There is significant interest in the development of a liquefied natural gas (LNG) sector in Queensland based on processing coal seam gas (CSG). As the CSG-LNG sector presents both opportunities and challenges, the Queensland Government is conducting a review to help shape its policy response.
Where are the CSG reserves located in Queensland?
CSG is currently produced in the Bowen and Surat basins, however, CSG can be produced wherever coal exists. In Queensland these locations include the Clarence Moreton, Galilee and Cooper basins.
How are gas reserves measured?
There are two measurements of gas reserves that are regularly used:
- the energy value of the gas
- the quantity of gas anticipated to be commercially recovered.
Gas reserves can be measured in terms of the energy value they contain. The petajoule (PJ) (or 1015 joules) value is the usual unit for the measurement. As a rule of thumb, to produce one million tonnes of LNG, around 55PJ of CSG is required.
Another measure is the quantity of gas that can be commercially recovered from known resources. All reserve estimates depend on the reliability of the geological and engineering data available, and the interpretation of this data. Reserve estimates can be adjusted as more data becomes available, and as economic conditions change.
There are three measures (see figure 1):
- production reserves (1P, 2P and 3P)
- contingent resources
- prospective resources.
Production reserves are the amount of gas that can be economically recovered. The reserves are classified as follows:
- 1P (proven)—90 per cent confidence that the gas can be economically recovered
- 2P (proven plus probable)—50 per cent probability that the gas can be economically recovered
- 3P (proven plus probable plus possible)—10 per cent probability that the gas can be economically recovered.
Gas resources are categorised according to the level of certainty about recoverable volumes and then classified according to the potential for the reserve reaching commercial production. Another way of looking at this classification framework is provided in figure 2.
An important distinction between resources and reserves is that the recovery of some resources may not be commercially viable. In order to be classified as reserves, commercial barriers to their recovery must have been addressed. If commercial conditions change, quantities of gas may move from one category of reserves to another or may no longer be considered reserves at all. Generally, if gas prices rise, more resources will be converted to reserves.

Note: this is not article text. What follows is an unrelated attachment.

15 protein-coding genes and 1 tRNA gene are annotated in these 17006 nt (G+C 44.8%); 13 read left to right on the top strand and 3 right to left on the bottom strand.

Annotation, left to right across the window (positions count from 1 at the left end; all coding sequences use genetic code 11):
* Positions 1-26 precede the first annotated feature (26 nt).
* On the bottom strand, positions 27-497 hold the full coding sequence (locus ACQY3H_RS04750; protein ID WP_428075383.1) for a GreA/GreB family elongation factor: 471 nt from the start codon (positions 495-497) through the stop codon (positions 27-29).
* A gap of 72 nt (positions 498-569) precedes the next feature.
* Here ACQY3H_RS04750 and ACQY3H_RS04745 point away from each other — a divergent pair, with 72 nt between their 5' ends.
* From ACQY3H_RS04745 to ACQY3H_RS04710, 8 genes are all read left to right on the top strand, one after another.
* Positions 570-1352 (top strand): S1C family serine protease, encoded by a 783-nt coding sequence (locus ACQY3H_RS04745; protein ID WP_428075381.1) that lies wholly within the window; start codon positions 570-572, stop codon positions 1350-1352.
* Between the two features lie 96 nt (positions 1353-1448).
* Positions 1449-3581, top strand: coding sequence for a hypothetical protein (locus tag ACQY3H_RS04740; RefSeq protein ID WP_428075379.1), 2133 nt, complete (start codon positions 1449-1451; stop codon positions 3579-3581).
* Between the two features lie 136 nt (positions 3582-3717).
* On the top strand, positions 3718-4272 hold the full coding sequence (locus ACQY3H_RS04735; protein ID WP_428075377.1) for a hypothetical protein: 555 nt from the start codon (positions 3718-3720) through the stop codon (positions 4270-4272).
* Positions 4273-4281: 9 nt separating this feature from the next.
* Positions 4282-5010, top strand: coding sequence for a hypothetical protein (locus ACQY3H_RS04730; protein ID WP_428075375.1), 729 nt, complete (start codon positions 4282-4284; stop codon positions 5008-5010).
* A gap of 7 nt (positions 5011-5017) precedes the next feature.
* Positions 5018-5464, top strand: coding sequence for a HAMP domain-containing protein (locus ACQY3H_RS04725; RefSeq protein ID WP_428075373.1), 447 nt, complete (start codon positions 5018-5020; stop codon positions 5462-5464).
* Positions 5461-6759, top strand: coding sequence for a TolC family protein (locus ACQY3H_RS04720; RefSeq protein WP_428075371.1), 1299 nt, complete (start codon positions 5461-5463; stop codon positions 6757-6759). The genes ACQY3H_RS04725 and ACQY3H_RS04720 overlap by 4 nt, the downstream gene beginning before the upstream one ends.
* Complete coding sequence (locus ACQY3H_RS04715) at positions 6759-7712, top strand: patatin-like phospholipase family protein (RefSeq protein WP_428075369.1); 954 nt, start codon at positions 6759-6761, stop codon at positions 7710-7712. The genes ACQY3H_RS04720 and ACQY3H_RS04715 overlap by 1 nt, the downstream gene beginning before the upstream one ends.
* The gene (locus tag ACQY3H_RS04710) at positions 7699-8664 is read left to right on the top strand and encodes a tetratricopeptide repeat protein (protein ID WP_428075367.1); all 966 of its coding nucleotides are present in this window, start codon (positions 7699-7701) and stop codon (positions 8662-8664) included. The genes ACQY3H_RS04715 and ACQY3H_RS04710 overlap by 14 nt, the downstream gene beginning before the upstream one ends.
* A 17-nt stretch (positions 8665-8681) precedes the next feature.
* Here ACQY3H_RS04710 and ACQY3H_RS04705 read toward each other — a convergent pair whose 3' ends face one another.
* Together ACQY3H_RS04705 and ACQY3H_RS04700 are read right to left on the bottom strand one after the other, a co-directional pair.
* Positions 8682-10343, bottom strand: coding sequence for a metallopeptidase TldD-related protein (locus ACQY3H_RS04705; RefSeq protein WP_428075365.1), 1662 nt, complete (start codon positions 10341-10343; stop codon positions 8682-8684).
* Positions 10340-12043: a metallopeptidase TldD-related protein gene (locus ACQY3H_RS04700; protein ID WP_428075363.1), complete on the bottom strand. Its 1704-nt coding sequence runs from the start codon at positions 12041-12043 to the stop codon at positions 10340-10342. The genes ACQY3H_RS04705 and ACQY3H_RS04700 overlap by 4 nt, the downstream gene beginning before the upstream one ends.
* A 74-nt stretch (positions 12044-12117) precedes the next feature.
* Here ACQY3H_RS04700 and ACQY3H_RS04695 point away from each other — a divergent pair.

Contingent resources are less certain than reserves. They are potentially recoverable but technological or business hurdles may prevent their commercial development. Prospective resources are estimated volumes of gas associated with unexplored deposits.
|1P - Proven reserves||2P - Probable reserves||3P - Possible reserves||Contingent resource||Prospective resource|
|90% probability the recovered gas will exceed the reserve size||50% probability the recovered gas will exceed the reserve size||10% probability the recovered gas will exceed the reserve size||potentially recoverable||estimated values for unexplored deposits|
|Discovered/chance of development||Undiscovered/ chance of discovery|
For consistency, reserves are mainly quoted in terms of 2P reserves and investment decisions are also based on 2P reserves. Total 2P CSG reserves in Queensland amount to 12 174 PJ. To put this into perspective, on the basis that the Queensland power grid currently utilises approximately 560 PJ/annum, the 2P CSG reserves could provide Queensland with 22 years of power.
In terms of the total potential reserves, it is estimated that eastern Australia (Queensland and New South Wales) may have 300 000 PJ of gas in place.
How are reserve measures certified?
Each company undertakes regular drilling programs with independent certifiers providing updates of the reserve estimates.
How quickly are new resources proven?
Generally new resources are proven as additional testing is carried out and it becomes more financially attractive to produce CSG and LNG.
Contact the LNG projects team
tel: +61 7 3404 8206
post : LNG Industry Unit
Department of Infrastructure and Planning
PO Box 15009, Brisbane City East QLD 4002